terms we have been on together, I would fain hope that before we part you will allow me to say a few words further on matters more pertaining to my own relations with you. I am willing to flatter myself that even with my political opponents I leave behind nothing but political difference, and that we separate without any ground for angry retrospect, or for personal offence. But as to those with whom I have had the greater happiness of agreeing, now that so many recollections of considerate kindness, of disinterested zeal, of generous forbearance, of past struggles, and of past victories, are rushing at once upon my mind, I feel what language cannot embody, and thanks cannot convey. I have learned, Gentlemen, to love even the inanimate features of your lovely landscapes, with which I have grown familiar during my repeated canvasses among your heath-clad hills, and your wide-spreading valleys-but how much more has my spirit bounded in answer to the cheers which roused the mountain echoes, or to the welcome which ushered me into the busiest haunts of your living industry! I trust I need not debar myself from the hope, that in the various courses of life, opportunities may present themselves to me of showing an abiding sense of gratitude for your past favours; and I cannot help declaring, though it may seem to bespeak a more poignant sense of the loss I have sustained, that I do not think I could reconcile myself, for the present, to occupy any other seat, or to represent any other men. And now, Gentlemen, that I have to take my leave of you, bear with me, if I adopt for one moment a more solemn tone than I might otherwise have thought it fit to use on such an occasion; but I cannot refrain from putting up one fervent petition that the Disposer of all events and the Giver of all good may visit each and all of you with His choicest and most abundant blessings! May He store your garners with increase, and reward your industry with plenty! May He scatter the seeds of order, of temperance, and of domestic and public virtues, far and wide, amidst all your dwellings! May He crown each hearth and home with peace, with comfort, with content, and with thanksgiving, and ever supply you with those who can, I will not say more faithfully, but more efficiently, serve you! These, Gentlemen, are my latest words; thanks again-fare you well, and all good be with you!
THE ELECTION FOR THE WEST RIDING OF
[FEBRUARY 4TH, 1846.]
ORD VISCOUNT MORPETH said: :
GENTLEMEN, ELECTORS OF THE WEST RIDING, AND, LET ME ADD,
It is not-it cannot be-without varied and very deep emotions, that I find myself here again before you. Yes, even here in Wakefield, before a constituency of the West Riding, do I, the beaten and rejected candidate of 1841, now come forward in 1846, without having offered myself, without having canvassed, and, as it now seems, without being opposed. Not that we had not some rumours and some demonstrations of opposition. There has been plenty of blowing of trumpets-at least there has been plenty of braying. We first heard of the pretensions of Mr. Archer Gurney, of "Rock Vale, in the county of Devon." That sounds very picturesque; but I believe that the gentle stranger has returned to his sequestered home. I am told that he appointed a meeting in Wakefield, and that there met him there four Protectionists and seven reporters. All I hope is, that he did not convert the reporters, because I rate their intelligence sufficiently high to be persuaded that, whatever their employers may be, they are on the side of free trade. Well, next to Mr. Archer Gurney, we had a gentleman who, as I am reminded, speaks in somewhat harsher accents. He was not so much a candidate himself as a sort of godfather of candidates; only his godchildren have turned rather rusty. He has hit upon two gentlemen, both bearing names that have long been highly respected in the West Riding. But the first object of his application chose to go fight the battle of "native industry" in that particularly independent and selfdirecting borough-the borough of Ripon. It seemed a little cruel in him towards the godfather; but I think that Mr. Ferrand exercised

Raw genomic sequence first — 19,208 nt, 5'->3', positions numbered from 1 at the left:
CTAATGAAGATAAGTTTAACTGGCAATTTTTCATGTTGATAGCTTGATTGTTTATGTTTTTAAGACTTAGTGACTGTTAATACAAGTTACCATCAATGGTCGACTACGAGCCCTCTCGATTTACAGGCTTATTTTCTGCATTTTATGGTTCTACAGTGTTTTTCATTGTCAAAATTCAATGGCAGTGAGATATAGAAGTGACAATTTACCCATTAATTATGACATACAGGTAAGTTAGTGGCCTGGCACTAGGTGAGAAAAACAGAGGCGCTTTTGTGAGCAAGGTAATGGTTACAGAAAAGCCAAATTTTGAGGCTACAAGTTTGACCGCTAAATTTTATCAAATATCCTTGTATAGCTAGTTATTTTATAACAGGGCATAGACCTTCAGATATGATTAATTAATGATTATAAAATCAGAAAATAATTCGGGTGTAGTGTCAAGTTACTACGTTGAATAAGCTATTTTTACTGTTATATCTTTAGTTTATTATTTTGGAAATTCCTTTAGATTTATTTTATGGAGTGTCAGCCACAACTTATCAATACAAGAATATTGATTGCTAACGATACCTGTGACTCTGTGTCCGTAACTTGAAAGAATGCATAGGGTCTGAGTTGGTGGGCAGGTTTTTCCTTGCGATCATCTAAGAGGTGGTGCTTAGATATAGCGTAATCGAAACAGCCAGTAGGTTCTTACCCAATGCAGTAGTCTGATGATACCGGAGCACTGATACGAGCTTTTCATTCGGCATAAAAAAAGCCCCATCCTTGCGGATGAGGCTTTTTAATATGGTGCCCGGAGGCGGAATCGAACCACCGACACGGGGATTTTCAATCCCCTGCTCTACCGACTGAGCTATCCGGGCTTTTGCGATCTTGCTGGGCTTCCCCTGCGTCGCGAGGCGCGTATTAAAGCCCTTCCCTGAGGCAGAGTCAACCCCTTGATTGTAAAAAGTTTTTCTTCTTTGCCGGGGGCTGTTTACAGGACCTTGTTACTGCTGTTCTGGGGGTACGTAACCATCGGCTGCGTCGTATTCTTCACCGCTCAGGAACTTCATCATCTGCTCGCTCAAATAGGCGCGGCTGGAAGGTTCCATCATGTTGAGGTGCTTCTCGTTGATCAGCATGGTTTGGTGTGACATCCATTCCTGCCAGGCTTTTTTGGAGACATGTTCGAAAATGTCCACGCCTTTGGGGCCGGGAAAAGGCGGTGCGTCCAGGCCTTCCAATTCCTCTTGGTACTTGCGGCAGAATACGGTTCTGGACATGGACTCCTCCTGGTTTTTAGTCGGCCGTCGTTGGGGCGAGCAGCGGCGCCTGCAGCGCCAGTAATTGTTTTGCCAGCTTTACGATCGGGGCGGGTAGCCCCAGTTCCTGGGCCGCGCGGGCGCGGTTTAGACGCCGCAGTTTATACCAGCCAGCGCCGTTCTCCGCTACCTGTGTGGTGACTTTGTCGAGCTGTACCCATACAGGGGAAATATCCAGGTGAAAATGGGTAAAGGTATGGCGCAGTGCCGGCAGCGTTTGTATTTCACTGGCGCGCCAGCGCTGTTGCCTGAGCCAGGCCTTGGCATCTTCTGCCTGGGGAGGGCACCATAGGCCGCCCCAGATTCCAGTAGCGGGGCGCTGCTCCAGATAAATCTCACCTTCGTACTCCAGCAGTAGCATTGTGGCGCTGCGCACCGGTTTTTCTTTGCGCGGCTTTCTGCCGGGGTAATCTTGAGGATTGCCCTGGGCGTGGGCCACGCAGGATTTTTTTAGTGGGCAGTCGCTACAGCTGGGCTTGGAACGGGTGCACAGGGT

most cruelty himself towards his next candidate, because, if I am rightly informed, he has sent a certificate to state that he is not well enough to perform the duties of a high sheriff, which, I regret to say, cannot be performed either to-day, by the highly honourable gentleman who now holds that office. But, honourable and onerous as those duties may be, I dare, from experience, to assert that those of a representative of the West Riding are infinitely more trying to the health. The result is, that this day, when the question has been put to you, no opponent has come forward to dispute your choice. And how is it that this has come to pass? Will you, in my anxiety to account for it, allow me for a moment to refer to the last occasion of my meeting you in this town, and then take some credit to myself for having exhibited something of the spirit of prophecy in the remarks I then ventured to make. I said upon that occasion that the opinions and the measures of which I was then the advocate "are now moving on their onward, though unseen track, and hastening to their accomplishment." And I added, "if there is one subject more than another on which a nation is most likely ultimately to see itself righted, it is on that which concerns its food." And it is upon this question of food-this question which has stirred the mind of England to its inmost depths, that I am now come again to ask, and, as I believe to receive, the recovered suffrages of the West Riding. I further said, on that occasion, that the triumph of our opponents was the most signal and the most decisive which had yet been attached to the car of Conservative reaction. And may I not, Gentlemen, now say with equal truth that my return to-day-my unsolicited, uncanvassed, unopposed return-will lay the corner-stone of a great electoral reaction, upon which other constituencies and their representatives-nay, and higher than all, a sympathizing Sovereign herself-will come to erect the finished temple of perfect free trade! For I do feel that often as we may have met, and fully as we may have sympathized before, there never yet has been an occasion upon which our opinions and our hopes have been so much in unison as the present. I do flatter myself that the great mass whom I see before me consists of honest and simple hearts, wound up to a common aim. For I put it to you, what subject is there which can come so closely home to your interests, to your business, to your every-day life, as these laws which profess to regulate, and which do in fact regulate, your daily meal-which concern every class and condition amongst you-which